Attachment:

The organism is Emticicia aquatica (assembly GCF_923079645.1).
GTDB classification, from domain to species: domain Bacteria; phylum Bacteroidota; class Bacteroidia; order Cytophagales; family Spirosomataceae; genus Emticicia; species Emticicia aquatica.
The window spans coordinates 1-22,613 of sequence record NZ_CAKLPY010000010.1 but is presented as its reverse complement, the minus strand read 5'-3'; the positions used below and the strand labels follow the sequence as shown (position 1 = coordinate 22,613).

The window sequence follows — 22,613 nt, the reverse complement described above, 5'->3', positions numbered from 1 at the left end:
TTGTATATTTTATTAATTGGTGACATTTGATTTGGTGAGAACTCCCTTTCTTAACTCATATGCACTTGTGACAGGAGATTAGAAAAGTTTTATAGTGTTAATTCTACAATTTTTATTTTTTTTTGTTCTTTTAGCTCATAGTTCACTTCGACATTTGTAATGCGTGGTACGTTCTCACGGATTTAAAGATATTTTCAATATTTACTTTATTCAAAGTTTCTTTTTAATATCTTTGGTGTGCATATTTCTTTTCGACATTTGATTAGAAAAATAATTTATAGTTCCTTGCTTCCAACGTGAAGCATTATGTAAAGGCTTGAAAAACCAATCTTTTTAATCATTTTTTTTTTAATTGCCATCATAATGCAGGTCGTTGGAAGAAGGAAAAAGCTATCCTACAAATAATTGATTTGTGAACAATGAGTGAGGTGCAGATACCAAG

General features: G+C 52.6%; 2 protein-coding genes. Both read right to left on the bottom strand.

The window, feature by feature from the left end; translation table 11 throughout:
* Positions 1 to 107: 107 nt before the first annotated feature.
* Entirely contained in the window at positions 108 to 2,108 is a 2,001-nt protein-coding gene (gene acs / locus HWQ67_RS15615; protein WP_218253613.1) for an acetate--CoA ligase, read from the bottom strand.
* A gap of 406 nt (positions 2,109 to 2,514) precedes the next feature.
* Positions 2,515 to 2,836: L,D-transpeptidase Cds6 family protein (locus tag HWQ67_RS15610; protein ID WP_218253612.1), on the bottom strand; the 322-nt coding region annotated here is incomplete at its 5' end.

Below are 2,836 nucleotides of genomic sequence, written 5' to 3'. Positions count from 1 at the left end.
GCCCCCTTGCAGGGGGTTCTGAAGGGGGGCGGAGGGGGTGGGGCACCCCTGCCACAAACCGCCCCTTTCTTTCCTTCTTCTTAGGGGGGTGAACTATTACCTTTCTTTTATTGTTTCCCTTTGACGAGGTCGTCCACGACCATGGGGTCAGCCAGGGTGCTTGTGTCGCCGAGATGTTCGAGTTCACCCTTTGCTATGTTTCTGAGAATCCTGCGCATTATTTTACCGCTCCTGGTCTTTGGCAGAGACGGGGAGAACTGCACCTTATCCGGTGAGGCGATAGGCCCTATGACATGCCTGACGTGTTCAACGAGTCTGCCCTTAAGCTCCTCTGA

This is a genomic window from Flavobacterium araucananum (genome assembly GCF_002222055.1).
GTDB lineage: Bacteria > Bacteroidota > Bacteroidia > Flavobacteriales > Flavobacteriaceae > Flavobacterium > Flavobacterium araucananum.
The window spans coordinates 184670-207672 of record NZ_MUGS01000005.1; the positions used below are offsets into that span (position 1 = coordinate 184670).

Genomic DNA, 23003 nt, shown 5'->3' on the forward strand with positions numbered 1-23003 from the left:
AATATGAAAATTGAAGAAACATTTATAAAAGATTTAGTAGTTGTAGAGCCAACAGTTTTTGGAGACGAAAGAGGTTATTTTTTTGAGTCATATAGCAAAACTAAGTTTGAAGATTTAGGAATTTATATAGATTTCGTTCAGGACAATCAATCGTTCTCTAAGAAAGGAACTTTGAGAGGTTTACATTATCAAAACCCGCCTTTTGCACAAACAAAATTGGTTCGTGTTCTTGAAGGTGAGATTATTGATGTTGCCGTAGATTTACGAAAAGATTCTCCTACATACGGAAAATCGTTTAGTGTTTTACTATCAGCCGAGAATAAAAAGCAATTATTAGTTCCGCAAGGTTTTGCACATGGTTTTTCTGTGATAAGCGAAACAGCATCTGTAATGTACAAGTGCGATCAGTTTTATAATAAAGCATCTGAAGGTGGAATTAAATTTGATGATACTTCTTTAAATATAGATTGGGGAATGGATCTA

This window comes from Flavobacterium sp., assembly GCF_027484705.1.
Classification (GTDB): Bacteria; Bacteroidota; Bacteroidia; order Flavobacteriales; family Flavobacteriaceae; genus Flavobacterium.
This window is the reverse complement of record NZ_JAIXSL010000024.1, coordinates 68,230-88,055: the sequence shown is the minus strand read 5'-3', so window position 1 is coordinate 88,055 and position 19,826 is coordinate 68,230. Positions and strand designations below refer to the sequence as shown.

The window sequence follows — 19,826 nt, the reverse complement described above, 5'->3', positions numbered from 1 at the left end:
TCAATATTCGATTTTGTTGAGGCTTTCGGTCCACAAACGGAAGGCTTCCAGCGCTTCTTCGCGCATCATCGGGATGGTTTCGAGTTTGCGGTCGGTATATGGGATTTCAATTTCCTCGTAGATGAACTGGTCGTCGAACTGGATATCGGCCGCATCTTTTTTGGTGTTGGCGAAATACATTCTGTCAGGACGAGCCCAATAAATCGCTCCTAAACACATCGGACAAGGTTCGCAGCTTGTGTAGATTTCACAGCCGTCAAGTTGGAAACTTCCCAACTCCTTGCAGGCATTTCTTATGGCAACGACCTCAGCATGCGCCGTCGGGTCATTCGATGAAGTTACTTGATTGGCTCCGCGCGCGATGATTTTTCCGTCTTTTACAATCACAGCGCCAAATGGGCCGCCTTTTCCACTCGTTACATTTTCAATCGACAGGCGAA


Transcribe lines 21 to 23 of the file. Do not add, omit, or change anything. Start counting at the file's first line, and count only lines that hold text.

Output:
This window is the reverse complement of record NZ_JAIXSL010000024.1, coordinates 68,230-88,055: the sequence shown is the minus strand read 5'-3', so window position 1 is coordinate 88,055 and position 19,826 is coordinate 68,230. Positions and strand designations below refer to the sequence as shown.

The window sequence follows — 19,826 nt, the reverse complement described above, 5'->3', positions numbered from 1 at the left end:
TCAATATTCGATTTTGTTGAGGCTTTCGGTCCACAAACGGAAGGCTTCCAGCGCTTCTTCGCGCATCATCGGGATGGTTTCGAGTTTGCGGTCGGTATATGGGATTTCAATTTCCTCGTAGATGAACTGGTCGTCGAACTGGATATCGGCCGCATCTTTTTTGGTGTTGGCGAAATACATTCTGTCAGGACGAGCCCAATAAATCGCTCCTAAACACATCGGACAAGGTTCGCAGCTTGTGTAGATTTCACAGCCGTCAAGTTGGAAACTTCCCAACTCCTTGCAGGCATTTCTTATGGCAACGACCTCAGCATGCGCCGTCGGGTCATTCGATGAAGTTACTTGATTGGCTCCGCGCGCGATGATTTTTCCGTCTTTTACAATCACAGCGCCAAATGGGCCGCCTTTTCCACTCGTTACATTTTCAATCGACAGGCGAA